You often hear of government agents attending secretly held meetings in conspiracy theorist circles. But a private meeting held last Wednesday between the DEA, local police and The Office of National Drug Control Policy in Colorado Springs to discuss cannabis is no theory. The meeting, which was not open to the public, was only leaked when someone who knew of the gathering tipped off a local news agency who cornered Colorado Springs mayor, John Suthers as he attempted to leave.
Mayor John Suthers is a former federal prosecutor, anti-marijuana legalization advocate, and was briefly considered as the FBI director by President Trump. While Wednesday’s meeting may have been a secret, the anti-marijuana sentiment that has come from the White House in recent months is not.
Attorney General Jeff Sessions’ plea to congress in May advising prosecutors to seek the harshest possible penalties for marijuana possession and use, and essentially deliver the country back into its failed war on drugs (because it worked so well the first few decades!)
Nevertheless, Colorado’s weed industry is the U.S.’ undefeated weed champion, so it’s almost poetic that the government’s chosen destination for such a meeting would happen there, with an undeniable ally.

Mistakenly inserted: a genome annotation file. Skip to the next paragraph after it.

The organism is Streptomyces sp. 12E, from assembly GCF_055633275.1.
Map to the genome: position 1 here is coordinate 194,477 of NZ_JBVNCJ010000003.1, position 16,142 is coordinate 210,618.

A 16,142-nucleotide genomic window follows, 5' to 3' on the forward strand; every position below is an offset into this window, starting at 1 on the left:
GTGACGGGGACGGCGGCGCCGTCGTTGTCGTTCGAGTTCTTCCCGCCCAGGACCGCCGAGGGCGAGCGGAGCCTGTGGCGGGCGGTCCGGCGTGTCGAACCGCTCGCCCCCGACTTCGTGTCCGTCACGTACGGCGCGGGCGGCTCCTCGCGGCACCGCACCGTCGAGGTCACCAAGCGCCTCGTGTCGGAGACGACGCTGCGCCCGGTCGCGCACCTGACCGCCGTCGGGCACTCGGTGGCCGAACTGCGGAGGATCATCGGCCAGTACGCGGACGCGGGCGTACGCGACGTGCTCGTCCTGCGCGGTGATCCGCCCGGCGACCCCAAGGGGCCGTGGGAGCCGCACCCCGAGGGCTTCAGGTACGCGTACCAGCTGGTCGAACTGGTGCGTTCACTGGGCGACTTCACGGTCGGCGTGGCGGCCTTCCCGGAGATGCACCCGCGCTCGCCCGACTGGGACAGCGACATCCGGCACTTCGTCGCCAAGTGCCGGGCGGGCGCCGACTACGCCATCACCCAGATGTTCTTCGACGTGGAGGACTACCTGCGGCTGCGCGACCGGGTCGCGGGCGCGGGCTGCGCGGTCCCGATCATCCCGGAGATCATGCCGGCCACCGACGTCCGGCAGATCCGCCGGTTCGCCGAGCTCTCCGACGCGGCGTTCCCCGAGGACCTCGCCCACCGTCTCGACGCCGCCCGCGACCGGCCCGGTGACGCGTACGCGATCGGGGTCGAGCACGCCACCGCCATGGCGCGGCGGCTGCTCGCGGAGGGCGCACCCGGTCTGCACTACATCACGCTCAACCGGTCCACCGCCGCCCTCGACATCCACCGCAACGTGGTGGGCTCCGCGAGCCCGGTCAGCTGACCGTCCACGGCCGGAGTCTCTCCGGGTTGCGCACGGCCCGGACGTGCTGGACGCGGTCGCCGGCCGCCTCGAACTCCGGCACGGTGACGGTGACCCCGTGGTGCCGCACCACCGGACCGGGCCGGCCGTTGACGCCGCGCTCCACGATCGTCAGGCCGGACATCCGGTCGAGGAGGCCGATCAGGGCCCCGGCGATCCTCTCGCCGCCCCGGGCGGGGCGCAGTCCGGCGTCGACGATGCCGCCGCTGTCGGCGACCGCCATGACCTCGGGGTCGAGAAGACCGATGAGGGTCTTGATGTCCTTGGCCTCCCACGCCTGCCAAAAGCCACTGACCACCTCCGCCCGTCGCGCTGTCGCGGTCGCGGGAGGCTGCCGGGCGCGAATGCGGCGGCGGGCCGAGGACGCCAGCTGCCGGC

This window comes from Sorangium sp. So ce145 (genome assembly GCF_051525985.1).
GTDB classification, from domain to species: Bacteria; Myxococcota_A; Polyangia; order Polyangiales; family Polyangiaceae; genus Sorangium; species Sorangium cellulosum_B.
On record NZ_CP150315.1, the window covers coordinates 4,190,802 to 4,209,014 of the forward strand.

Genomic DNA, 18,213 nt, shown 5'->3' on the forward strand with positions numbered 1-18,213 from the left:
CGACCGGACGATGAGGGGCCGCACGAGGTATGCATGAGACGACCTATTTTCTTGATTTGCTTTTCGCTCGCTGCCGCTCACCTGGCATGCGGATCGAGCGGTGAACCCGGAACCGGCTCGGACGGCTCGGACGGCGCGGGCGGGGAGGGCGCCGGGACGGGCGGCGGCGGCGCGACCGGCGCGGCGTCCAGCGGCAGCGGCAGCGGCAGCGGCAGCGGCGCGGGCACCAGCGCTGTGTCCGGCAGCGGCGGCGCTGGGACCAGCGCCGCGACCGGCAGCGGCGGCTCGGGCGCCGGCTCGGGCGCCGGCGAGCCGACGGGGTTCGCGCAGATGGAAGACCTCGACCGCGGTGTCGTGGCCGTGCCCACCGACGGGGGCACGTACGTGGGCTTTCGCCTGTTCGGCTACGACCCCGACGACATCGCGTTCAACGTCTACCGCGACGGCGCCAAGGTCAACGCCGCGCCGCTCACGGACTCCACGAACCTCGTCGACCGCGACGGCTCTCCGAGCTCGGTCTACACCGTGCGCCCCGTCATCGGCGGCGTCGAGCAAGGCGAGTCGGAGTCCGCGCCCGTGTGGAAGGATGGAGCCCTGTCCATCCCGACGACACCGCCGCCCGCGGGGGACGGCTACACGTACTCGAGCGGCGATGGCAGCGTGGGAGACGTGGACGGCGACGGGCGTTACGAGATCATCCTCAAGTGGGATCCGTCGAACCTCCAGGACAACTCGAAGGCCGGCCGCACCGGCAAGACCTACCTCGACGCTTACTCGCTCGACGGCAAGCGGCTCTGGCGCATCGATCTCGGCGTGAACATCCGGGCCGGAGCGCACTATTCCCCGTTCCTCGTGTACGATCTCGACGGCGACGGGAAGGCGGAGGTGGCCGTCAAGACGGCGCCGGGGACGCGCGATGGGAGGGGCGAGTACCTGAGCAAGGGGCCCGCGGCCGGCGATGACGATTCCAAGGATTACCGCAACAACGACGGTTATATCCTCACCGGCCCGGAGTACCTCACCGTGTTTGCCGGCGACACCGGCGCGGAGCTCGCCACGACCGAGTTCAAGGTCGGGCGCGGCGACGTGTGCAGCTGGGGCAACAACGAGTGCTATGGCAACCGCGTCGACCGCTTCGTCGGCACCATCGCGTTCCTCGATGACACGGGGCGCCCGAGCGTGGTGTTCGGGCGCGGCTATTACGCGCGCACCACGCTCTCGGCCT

Initially declining to speak on camera when cornered by local news cameras, Mayor Suthers delivered a written statement to KKTV later explaining,
I think they’re in Colorado to find out what law enforcement and other regulatory agencies’ view is toward marijuana regulation in Colorado. They’re talking about what they’re finding in houses, what they’re finding and who is doing it, and where these people are coming from.
The meetings are not open to the public because they include sensitive investigation information. So the other 15 meetings I had today were secret meetings also… there’s nothing about this that would require it to be public.
But Mayor Suthers’ testy and vague response didn’t go over so well with the Southern Colorado Cannabis Council who had no prior knowledge of the meeting. The community-based marijuana advocacy group promotes safe use and access to medical and recreational marijuana in Southern Colorado.
Executive Director, Jason Warf released a statement to KKTV shortly after the news broke, commenting,
This is extremely concerning for us as an organization, but more so for the cannabis businesses, as well as the patients and caregivers that we represent.
If someone or a business is in conflict with current Colorado law, that is a matter that should be taken up in state court, not federal court.
Our state statutes are more than sufficient to prosecute individuals in conflict with the law, without federal assistance.
It’s troubling news for marijuana supporters who are already a bundle of nerves given the administration’s recent sentiments and actions. The potential damage to the industry if crackdowns begin reaches far beyond simple use.
Pot revenues are hitting the billions in Colorado, tax revenues are pouring in and its industry employs between 100,000 and 150,000 workers. If Mayor Suthers, the DEA and other agencies truly have nefarious purposes in Colorado, they’d better be prepared for a fight.